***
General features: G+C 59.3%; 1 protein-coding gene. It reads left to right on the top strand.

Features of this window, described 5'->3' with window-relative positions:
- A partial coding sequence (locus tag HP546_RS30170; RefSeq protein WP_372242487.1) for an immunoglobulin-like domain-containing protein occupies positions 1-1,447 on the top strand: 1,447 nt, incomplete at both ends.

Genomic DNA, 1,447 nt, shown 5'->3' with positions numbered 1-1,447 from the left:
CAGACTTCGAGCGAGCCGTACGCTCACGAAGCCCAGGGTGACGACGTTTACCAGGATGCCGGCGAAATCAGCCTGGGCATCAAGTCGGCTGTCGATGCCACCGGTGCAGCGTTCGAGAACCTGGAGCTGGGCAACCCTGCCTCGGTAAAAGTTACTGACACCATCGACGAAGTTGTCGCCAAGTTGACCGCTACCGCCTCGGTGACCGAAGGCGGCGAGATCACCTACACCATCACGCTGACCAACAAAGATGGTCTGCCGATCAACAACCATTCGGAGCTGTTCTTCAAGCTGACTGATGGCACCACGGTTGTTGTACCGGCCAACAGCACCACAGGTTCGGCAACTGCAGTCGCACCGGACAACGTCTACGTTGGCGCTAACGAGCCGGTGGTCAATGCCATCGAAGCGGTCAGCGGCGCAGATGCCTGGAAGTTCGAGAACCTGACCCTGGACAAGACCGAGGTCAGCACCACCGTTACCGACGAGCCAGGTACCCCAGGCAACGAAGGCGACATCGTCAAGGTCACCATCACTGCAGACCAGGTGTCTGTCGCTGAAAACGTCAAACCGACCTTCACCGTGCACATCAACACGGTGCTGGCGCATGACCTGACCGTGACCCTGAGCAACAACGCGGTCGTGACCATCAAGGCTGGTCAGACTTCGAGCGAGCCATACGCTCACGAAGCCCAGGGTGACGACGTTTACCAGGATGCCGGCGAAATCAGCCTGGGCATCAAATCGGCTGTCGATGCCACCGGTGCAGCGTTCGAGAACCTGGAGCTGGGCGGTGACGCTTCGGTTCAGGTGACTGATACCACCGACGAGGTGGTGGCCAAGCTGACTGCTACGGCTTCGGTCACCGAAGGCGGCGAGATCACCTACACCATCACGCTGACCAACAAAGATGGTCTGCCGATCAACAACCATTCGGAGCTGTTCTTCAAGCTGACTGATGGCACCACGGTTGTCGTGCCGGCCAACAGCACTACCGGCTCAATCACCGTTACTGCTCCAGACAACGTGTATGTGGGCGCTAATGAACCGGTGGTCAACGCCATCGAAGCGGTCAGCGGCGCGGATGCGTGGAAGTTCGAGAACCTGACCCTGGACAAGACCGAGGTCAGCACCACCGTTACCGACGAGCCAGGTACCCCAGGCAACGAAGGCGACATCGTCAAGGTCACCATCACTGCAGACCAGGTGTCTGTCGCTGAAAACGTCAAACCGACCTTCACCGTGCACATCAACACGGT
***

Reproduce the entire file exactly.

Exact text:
General features: G+C 59.3%; 1 protein-coding gene. It reads left to right on the top strand.

Features of this window, described 5'->3' with window-relative positions:
- A partial coding sequence (locus tag HP546_RS30170; RefSeq protein WP_372242487.1) for an immunoglobulin-like domain-containing protein occupies positions 1-1,447 on the top strand: 1,447 nt, incomplete at both ends.

Genomic DNA, 1,447 nt, shown 5'->3' with positions numbered 1-1,447 from the left:
CAGACTTCGAGCGAGCCGTACGCTCACGAAGCCCAGGGTGACGACGTTTACCAGGATGCCGGCGAAATCAGCCTGGGCATCAAGTCGGCTGTCGATGCCACCGGTGCAGCGTTCGAGAACCTGGAGCTGGGCAACCCTGCCTCGGTAAAAGTTACTGACACCATCGACGAAGTTGTCGCCAAGTTGACCGCTACCGCCTCGGTGACCGAAGGCGGCGAGATCACCTACACCATCACGCTGACCAACAAAGATGGTCTGCCGATCAACAACCATTCGGAGCTGTTCTTCAAGCTGACTGATGGCACCACGGTTGTTGTACCGGCCAACAGCACCACAGGTTCGGCAACTGCAGTCGCACCGGACAACGTCTACGTTGGCGCTAACGAGCCGGTGGTCAATGCCATCGAAGCGGTCAGCGGCGCAGATGCCTGGAAGTTCGAGAACCTGACCCTGGACAAGACCGAGGTCAGCACCACCGTTACCGACGAGCCAGGTACCCCAGGCAACGAAGGCGACATCGTCAAGGTCACCATCACTGCAGACCAGGTGTCTGTCGCTGAAAACGTCAAACCGACCTTCACCGTGCACATCAACACGGTGCTGGCGCATGACCTGACCGTGACCCTGAGCAACAACGCGGTCGTGACCATCAAGGCTGGTCAGACTTCGAGCGAGCCATACGCTCACGAAGCCCAGGGTGACGACGTTTACCAGGATGCCGGCGAAATCAGCCTGGGCATCAAATCGGCTGTCGATGCCACCGGTGCAGCGTTCGAGAACCTGGAGCTGGGCGGTGACGCTTCGGTTCAGGTGACTGATACCACCGACGAGGTGGTGGCCAAGCTGACTGCTACGGCTTCGGTCACCGAAGGCGGCGAGATCACCTACACCATCACGCTGACCAACAAAGATGGTCTGCCGATCAACAACCATTCGGAGCTGTTCTTCAAGCTGACTGATGGCACCACGGTTGTCGTGCCGGCCAACAGCACTACCGGCTCAATCACCGTTACTGCTCCAGACAACGTGTATGTGGGCGCTAATGAACCGGTGGTCAACGCCATCGAAGCGGTCAGCGGCGCGGATGCGTGGAAGTTCGAGAACCTGACCCTGGACAAGACCGAGGTCAGCACCACCGTTACCGACGAGCCAGGTACCCCAGGCAACGAAGGCGACATCGTCAAGGTCACCATCACTGCAGACCAGGTGTCTGTCGCTGAAAACGTCAAACCGACCTTCACCGTGCACATCAACACGGT